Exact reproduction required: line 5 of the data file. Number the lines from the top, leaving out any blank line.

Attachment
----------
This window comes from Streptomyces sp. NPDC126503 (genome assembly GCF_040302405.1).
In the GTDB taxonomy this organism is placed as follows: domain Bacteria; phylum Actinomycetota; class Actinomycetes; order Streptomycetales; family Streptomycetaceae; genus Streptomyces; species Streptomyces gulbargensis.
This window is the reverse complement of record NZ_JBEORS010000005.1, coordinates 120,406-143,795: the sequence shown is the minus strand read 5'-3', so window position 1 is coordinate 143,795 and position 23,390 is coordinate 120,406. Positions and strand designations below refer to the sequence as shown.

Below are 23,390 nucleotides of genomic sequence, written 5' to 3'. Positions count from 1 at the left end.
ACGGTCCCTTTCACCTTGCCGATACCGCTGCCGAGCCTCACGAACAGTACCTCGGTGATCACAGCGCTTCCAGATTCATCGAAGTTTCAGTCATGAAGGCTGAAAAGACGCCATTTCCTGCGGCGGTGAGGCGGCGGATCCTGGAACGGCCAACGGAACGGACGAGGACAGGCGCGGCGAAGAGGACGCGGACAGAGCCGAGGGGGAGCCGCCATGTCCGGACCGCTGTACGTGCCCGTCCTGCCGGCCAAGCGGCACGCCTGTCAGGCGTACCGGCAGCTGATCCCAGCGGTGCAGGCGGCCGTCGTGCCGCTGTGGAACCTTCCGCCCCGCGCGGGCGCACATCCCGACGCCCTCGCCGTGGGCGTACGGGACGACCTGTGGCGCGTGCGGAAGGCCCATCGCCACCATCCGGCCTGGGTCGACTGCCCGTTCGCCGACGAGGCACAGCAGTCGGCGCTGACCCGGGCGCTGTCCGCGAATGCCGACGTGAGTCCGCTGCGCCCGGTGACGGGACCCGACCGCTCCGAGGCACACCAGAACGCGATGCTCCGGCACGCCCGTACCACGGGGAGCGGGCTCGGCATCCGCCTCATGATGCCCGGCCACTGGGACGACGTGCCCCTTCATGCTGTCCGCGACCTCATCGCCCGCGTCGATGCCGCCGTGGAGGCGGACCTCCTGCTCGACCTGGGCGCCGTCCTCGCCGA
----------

ACGGTCCCTTTCACCTTGCCGATACCGCTGCCGAGCCTCACGAACAGTACCTCGGTGATCACAGCGCTTCCAGATTCATCGAAGTTTCAGTCATGAAGGCTGAAAAGACGCCATTTCCTGCGGCGGTGAGGCGGCGGATCCTGGAACGGCCAACGGAACGGACGAGGACAGGCGCGGCGAAGAGGACGCGGACAGAGCCGAGGGGGAGCCGCCATGTCCGGACCGCTGTACGTGCCCGTCCTGCCGGCCAAGCGGCACGCCTGTCAGGCGTACCGGCAGCTGATCCCAGCGGTGCAGGCGGCCGTCGTGCCGCTGTGGAACCTTCCGCCCCGCGCGGGCGCACATCCCGACGCCCTCGCCGTGGGCGTACGGGACGACCTGTGGCGCGTGCGGAAGGCCCATCGCCACCATCCGGCCTGGGTCGACTGCCCGTTCGCCGACGAGGCACAGCAGTCGGCGCTGACCCGGGCGCTGTCCGCGAATGCCGACGTGAGTCCGCTGCGCCCGGTGACGGGACCCGACCGCTCCGAGGCACACCAGAACGCGATGCTCCGGCACGCCCGTACCACGGGGAGCGGGCTCGGCATCCGCCTCATGATGCCCGGCCACTGGGACGACGTGCCCCTTCATGCTGTCCGCGACCTCATCGCCCGCGTCGATGCCGCCGTGGAGGCGGACCTCCTGCTCGACCTGGGCGCCGTCCTCGCCGA